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Who pays for climate taxes on food? : a simulation of distributional effects in Sweden

Säll, Sarah


In this study we investigated the distributional effect of climate taxes on food consumed in Sweden and we find that climate taxes on all foods are regressive and affect already exposed families such as single parents with several children, retired and unemployed the most. We used Compensating Variation (CV) for multiple price changes which results in sums that households need to be compensated with, not to feel their utility levels are decreased by the imposed taxes. The compensating sums were found by combining estimated hicksian demand elasticities, simultaneous price changes on 52 different food commodities and household data on food expenditures. Elasticities were calculated by the use of a three stage demand system and tax levels were based on LCA calculations of carbon equivalents from average goods consumed in Sweden. The results of the CV calculations depend on the initial consumption of the different commodities, but also on the number of commodities included in the study. The large number of commodities in this study makes it stand out in the literature, and we therefore put more weight on the relative effect between households, rather than total sums that would be needed to compensate households. The effects and the relations between households were calculated both on disposable income levels and total expenditures.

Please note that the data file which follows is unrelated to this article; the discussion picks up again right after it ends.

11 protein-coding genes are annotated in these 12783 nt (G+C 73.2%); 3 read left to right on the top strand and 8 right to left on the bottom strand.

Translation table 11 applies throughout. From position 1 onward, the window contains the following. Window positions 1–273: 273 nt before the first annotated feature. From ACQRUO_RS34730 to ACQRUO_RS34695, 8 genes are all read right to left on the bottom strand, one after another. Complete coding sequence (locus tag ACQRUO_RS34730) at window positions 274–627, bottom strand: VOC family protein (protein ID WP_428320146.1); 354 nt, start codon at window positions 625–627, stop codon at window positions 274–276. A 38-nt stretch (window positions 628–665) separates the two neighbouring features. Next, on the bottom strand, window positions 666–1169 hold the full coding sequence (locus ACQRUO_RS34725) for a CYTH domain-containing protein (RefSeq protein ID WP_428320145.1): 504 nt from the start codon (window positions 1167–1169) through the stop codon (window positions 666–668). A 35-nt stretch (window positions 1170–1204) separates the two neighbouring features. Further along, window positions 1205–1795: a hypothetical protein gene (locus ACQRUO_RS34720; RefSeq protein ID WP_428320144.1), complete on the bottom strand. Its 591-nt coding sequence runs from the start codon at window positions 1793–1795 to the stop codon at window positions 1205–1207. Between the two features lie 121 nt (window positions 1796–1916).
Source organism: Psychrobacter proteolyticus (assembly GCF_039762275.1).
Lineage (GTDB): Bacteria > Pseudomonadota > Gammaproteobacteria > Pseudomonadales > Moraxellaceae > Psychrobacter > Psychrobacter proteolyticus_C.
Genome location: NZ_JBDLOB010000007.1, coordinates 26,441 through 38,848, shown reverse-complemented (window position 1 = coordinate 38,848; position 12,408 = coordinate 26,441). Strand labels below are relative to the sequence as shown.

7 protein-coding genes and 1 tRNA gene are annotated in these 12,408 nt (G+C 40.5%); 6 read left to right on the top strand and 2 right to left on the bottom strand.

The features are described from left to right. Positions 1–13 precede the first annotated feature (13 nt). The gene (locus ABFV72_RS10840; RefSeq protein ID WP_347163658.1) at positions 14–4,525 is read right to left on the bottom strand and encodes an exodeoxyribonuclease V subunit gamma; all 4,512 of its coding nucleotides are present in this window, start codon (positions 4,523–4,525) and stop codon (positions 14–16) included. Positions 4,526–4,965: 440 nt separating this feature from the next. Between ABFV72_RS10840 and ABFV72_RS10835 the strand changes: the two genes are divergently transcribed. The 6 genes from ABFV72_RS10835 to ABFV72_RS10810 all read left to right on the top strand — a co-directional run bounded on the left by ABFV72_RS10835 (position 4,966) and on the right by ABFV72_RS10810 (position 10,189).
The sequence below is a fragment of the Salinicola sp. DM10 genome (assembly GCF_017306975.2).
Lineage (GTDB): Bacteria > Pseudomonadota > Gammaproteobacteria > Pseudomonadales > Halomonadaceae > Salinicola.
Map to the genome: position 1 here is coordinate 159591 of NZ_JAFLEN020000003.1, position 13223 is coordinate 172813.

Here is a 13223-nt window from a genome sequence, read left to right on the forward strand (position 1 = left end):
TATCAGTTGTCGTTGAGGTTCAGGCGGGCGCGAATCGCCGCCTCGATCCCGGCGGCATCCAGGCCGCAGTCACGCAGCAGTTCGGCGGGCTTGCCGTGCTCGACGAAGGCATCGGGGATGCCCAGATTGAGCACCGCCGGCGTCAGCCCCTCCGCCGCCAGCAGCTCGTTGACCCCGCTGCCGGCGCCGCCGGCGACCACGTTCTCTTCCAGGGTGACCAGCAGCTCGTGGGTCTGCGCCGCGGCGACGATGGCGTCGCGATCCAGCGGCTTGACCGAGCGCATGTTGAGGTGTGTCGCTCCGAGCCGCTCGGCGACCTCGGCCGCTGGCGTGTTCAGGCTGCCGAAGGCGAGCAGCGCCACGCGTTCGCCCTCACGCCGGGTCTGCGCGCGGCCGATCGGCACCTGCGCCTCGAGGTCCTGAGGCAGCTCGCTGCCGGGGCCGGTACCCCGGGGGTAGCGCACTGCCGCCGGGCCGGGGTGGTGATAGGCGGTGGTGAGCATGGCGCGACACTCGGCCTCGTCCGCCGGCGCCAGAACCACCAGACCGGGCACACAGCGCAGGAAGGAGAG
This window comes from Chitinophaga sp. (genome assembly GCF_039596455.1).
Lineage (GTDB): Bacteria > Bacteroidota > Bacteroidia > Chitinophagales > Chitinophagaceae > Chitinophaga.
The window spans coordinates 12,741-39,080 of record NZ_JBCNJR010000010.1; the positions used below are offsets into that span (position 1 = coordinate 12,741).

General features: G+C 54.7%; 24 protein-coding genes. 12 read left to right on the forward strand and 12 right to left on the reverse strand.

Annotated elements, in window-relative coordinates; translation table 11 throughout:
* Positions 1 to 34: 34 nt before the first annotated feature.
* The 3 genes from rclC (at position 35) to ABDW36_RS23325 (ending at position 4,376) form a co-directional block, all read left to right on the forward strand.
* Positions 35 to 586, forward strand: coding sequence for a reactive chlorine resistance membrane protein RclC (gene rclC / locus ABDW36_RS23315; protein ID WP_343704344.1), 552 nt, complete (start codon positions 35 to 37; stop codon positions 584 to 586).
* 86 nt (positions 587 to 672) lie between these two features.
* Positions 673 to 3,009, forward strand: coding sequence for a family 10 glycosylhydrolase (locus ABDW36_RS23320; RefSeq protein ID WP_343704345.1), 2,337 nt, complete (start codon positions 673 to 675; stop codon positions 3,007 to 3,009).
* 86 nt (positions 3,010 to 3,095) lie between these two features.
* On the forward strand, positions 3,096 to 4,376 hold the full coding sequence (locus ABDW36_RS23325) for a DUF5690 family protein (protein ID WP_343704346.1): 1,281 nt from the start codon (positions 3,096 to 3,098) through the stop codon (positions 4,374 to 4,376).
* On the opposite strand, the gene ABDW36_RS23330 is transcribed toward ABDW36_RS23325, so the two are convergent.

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Working Paper Series / Swedish University of Agricultural Sciences, Department of Economics
2021, number: 2021:3
Publisher: Department of Economics, Swedish University of Agricultural Sciences

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